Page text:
Storage Basics – Part IV: Interface

StorageBasics4In parts I, II, and III of the Storage Basics series we looked at the basic building blocks of modern storage systems: hard disk drives.  Specifically, we looked at the performance characteristics of disks in terms of IOPS and the impact of combining disks into RAID sets to improve performance and resiliency.  Today we will have a quick look at another piece of the puzzle that impacts storage performance: the interface.  The interface, for lack of a better term, can describe several things in a storage conversation.   It can be let me break it down for you (remember, we’re keeping it simple here).

At the most basic level (assume a direct-attached setup), ‘interface’ can be used to describe the physical connections required to connect a hard drive to a system (motherboard/controller/array).  The ‘interface’ extends beyond the disk itself, and includes the controller, cabling, and disk electronics necessary to facility communications between the processing unit and the storage device.  Perhaps a better term for this would be ‘intra-connect’ as this is all relative to the storage bus.  Common interfaces include IDE, SATA, SCSI, SAS, and FC.  Before data reaches the disk platter (where it is bound by IOPS), it must pass through the interface.  The standards bodies that define these interfaces go beyond the simple physical form factor; they also define the speed and capabilities of the interface, and this is where we find another measure of storage performance: throughput.  The speed of the interface is the maximum sustained throughput (transfer speed) of the interface and is often measured in Gbps or MBps.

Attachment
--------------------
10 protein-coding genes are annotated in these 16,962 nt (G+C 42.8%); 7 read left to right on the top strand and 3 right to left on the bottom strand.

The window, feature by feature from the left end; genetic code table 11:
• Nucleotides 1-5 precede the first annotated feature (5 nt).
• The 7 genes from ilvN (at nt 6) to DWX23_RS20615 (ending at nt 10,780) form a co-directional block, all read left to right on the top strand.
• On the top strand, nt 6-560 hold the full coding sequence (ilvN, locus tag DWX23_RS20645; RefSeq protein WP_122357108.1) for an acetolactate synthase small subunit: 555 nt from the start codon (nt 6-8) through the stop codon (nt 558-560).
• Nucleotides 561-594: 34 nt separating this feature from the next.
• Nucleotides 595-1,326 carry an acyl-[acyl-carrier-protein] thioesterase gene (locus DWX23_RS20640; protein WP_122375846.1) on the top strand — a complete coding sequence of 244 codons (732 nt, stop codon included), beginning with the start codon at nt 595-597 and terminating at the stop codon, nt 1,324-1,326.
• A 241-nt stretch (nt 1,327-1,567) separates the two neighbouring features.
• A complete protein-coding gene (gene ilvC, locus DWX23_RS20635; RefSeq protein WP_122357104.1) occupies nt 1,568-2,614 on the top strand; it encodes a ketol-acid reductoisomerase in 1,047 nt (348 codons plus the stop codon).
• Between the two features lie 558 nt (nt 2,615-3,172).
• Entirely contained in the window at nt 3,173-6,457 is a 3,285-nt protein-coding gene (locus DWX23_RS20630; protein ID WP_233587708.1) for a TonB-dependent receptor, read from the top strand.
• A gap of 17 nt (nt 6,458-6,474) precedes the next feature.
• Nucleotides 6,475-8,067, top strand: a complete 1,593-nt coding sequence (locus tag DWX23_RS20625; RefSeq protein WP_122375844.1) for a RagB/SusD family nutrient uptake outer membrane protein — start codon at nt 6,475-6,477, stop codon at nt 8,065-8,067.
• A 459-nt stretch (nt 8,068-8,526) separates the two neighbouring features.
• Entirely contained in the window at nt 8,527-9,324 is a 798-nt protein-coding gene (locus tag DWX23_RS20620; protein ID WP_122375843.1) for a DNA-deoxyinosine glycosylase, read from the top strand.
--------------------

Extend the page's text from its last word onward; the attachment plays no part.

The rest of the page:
Here are the interface speeds for the most common storage interfaces:

Interface Speed
IDE 100MBps or 133MBps
SATA 1.5Gbps, 3.0Gbps, 6.0Gbps
SCSI 160MBps (Ultra-160) and 320MBps (Ultra-320)
SAS 1.5Gbps, 3.0Gbps, 6.0Gbps
FC  1Gb, 2Gb, 4Gb, 8Gb or 16Gb (Duplex throughput rates are 200MBps, 400MBps, 800MBps and 1600MBps respectively)

If we take these speeds at face value, we see that a 320MBps SCSI and a 2Gbps FC are not too different.  If you dig a bit deeper you will soon find that simple speed ratings are not the end of the story.  For example, FC throughput can be impacted by the length and type of cable (fiber channel can use twisted pair copper in addition to fiber optic cables).  Also, topologies can limit speeds – serial connected topologies are more efficient than parallel on the SCSI side, and arbitrated loops can incur a penalty on the FC side.  The specifications of each interface type also define capabilities such as the protocol that can be used, the number of devices allowed on a bus, and the command set that can be used in communications on a storage system.  For example, SATA native command queuing (NCQ) can offer a performance increase over parallel ATA’s tagged command queuing with other factors held constant.   Because of this, you  might also see some performance implications of connecting a SATA drive to a SAS backplane, as the SAS backplane translates SAS commands to SATA.